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International Journal of Endocrinology
Volume 2014, Article ID 794943, 7 pages
Research Article

Subacute Thyroiditis: Clinical Presentation and Long Term Outcome

1Department of Medicine, College of Medicine, King Saud University, P.O. Box 2925 (38), Riyadh 11461, Saudi Arabia
2Clinical Chemistry Unit, Department of Pathology, College of Medicine, King Saud University, P.O. Box 2925 (30), Riyadh 11461, Saudi Arabia
3Department of Medical Biochemistry, Faculty of Medicine, Ain Shams University, Abbassia, Cairo 11566, Egypt
4National Neuroscience Institute, King Fahad Medical City, Riyadh 11525, Saudi Arabia
5Neurology Department, King Faisal Specialist Hospital & Research Center, Riyadh 11211, Saudi Arabia

Received 1 December 2013; Revised 17 February 2014; Accepted 19 February 2014; Published 3 April 2014

Academic Editor: Ajai Kumar Srivastav

Copyright © 2014 Assim A. Alfadda et al. This is an open access article distributed under the Creative Commons Attribution License, which permits unrestricted use, distribution, and reproduction in any medium, provided the original work is properly cited.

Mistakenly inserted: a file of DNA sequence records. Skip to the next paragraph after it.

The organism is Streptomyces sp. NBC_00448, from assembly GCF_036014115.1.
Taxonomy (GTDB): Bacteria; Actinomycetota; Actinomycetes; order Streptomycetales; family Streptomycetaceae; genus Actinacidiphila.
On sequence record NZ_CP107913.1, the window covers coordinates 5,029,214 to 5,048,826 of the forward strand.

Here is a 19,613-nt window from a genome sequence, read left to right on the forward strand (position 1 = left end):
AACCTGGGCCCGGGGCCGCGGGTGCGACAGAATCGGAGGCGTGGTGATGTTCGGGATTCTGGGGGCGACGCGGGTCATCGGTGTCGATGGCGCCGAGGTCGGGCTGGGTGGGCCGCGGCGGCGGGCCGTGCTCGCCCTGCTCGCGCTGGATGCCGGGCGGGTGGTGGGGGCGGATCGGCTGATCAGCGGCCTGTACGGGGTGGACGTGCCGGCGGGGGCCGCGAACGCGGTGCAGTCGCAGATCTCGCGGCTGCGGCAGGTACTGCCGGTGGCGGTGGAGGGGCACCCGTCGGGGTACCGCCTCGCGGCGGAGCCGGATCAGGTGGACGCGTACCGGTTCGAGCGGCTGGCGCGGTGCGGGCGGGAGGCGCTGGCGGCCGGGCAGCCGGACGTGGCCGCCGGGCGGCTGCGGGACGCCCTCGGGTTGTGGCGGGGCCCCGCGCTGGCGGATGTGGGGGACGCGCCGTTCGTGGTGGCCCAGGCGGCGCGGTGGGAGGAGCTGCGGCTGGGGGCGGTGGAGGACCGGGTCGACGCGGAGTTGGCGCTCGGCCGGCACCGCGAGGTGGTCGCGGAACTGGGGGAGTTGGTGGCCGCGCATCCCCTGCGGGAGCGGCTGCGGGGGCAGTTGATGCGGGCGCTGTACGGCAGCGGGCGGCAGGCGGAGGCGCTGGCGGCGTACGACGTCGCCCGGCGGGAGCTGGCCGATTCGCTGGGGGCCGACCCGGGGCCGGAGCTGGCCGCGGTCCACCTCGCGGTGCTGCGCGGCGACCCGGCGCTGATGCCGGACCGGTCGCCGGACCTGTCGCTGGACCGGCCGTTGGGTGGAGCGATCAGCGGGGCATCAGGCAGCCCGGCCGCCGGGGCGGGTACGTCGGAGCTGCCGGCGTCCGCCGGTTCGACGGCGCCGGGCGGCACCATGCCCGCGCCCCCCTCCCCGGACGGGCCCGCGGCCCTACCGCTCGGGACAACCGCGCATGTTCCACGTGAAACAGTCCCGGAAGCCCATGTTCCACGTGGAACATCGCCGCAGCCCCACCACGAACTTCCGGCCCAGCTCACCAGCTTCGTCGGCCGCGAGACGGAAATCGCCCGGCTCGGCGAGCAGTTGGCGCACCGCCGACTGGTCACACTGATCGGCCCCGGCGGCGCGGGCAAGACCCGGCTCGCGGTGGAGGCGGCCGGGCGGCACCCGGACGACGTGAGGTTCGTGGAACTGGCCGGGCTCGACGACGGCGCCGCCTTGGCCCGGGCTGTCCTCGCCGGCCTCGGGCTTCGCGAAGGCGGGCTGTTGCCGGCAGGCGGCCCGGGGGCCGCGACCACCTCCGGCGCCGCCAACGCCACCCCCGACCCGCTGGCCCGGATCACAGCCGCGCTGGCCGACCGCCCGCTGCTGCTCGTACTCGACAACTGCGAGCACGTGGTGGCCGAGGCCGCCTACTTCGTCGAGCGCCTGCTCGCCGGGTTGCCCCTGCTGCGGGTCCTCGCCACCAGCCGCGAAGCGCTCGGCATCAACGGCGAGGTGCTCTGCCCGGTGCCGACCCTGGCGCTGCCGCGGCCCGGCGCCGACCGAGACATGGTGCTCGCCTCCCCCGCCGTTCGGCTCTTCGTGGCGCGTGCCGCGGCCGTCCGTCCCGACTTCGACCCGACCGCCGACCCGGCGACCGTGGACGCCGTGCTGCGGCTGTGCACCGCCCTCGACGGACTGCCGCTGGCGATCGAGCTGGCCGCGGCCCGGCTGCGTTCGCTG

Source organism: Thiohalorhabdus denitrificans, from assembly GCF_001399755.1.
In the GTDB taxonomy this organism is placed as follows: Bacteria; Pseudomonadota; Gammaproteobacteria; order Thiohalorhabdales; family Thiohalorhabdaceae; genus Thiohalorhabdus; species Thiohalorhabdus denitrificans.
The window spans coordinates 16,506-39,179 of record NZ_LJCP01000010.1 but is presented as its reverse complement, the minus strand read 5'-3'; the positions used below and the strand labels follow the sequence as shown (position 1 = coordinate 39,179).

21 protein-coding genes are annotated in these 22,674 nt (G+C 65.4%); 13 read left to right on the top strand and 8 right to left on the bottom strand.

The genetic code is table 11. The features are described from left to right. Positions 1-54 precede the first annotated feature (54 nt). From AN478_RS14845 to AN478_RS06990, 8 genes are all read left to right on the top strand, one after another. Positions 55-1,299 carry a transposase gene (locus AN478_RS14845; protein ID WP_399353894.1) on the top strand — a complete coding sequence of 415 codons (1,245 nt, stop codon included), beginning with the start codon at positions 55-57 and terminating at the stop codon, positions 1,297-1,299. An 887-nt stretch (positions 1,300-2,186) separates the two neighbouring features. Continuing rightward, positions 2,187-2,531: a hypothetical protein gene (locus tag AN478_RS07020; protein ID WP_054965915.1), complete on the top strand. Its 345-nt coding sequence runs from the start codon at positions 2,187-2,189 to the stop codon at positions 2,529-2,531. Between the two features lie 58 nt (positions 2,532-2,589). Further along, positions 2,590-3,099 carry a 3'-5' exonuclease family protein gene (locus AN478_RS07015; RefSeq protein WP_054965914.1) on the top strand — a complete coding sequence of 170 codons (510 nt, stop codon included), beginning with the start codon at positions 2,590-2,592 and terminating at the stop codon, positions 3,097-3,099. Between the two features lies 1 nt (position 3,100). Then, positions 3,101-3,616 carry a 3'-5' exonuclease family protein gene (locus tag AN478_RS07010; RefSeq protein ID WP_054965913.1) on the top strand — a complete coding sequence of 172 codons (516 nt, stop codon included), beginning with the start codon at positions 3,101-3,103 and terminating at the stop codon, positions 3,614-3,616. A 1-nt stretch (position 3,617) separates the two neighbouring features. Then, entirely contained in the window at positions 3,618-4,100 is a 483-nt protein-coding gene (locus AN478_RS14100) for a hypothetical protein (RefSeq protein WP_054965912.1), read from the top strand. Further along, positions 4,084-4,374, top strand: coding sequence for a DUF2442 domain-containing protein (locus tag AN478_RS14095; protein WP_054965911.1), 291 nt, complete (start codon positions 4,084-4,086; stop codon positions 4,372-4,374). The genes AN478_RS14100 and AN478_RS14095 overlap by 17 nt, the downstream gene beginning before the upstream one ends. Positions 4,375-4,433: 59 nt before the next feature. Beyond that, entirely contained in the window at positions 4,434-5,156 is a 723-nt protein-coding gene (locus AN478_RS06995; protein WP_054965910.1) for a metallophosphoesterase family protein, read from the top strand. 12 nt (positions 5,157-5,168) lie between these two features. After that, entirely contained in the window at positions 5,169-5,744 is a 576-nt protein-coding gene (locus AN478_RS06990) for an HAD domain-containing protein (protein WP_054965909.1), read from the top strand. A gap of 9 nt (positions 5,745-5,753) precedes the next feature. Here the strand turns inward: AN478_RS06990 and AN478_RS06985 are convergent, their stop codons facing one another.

Few studies have been reported from the Kingdom of Saudi Arabia (SA) to describe the clinical presentation and long term outcomes of subacute thyroiditis (SAT). Our aim was to review the demographic, anthropometric, clinical presentation, laboratory results, treatment, and disease outcome in Riyadh region and to compare those with results from different regions of the Kingdom and different parts of the world. We reviewed the medical files of patients who underwent thyroid uptake scan during an 8-year period in King Khalid University Hospital. Only 25 patients had confirmed diagnosis of thyroiditis. Age and gender distribution were similar to other studies. Most patients presented with palpitation, goiter, and weight change. Elevated thyroid hormones, suppressed thyroid-stimulating hormone, and elevated ESR were reported. Among those, 7 cases of SAT were recorded. β-Blockers were prescribed to 57% and nonsteroidal anti-inflammatory drugs to 29% of SAT. Long follow-up demonstrated that 85.7% of SAT cases recovered, while 14.3% developed permanent hypothyroidism. In conclusion, SAT is uncommon in the central region of SA. Compared to the western region, corticosteroid is not commonly prescribed, and permanent hypothyroidism is not uncommon. A nation-wide epidemiological study to explain these interprovincial differences is warranted.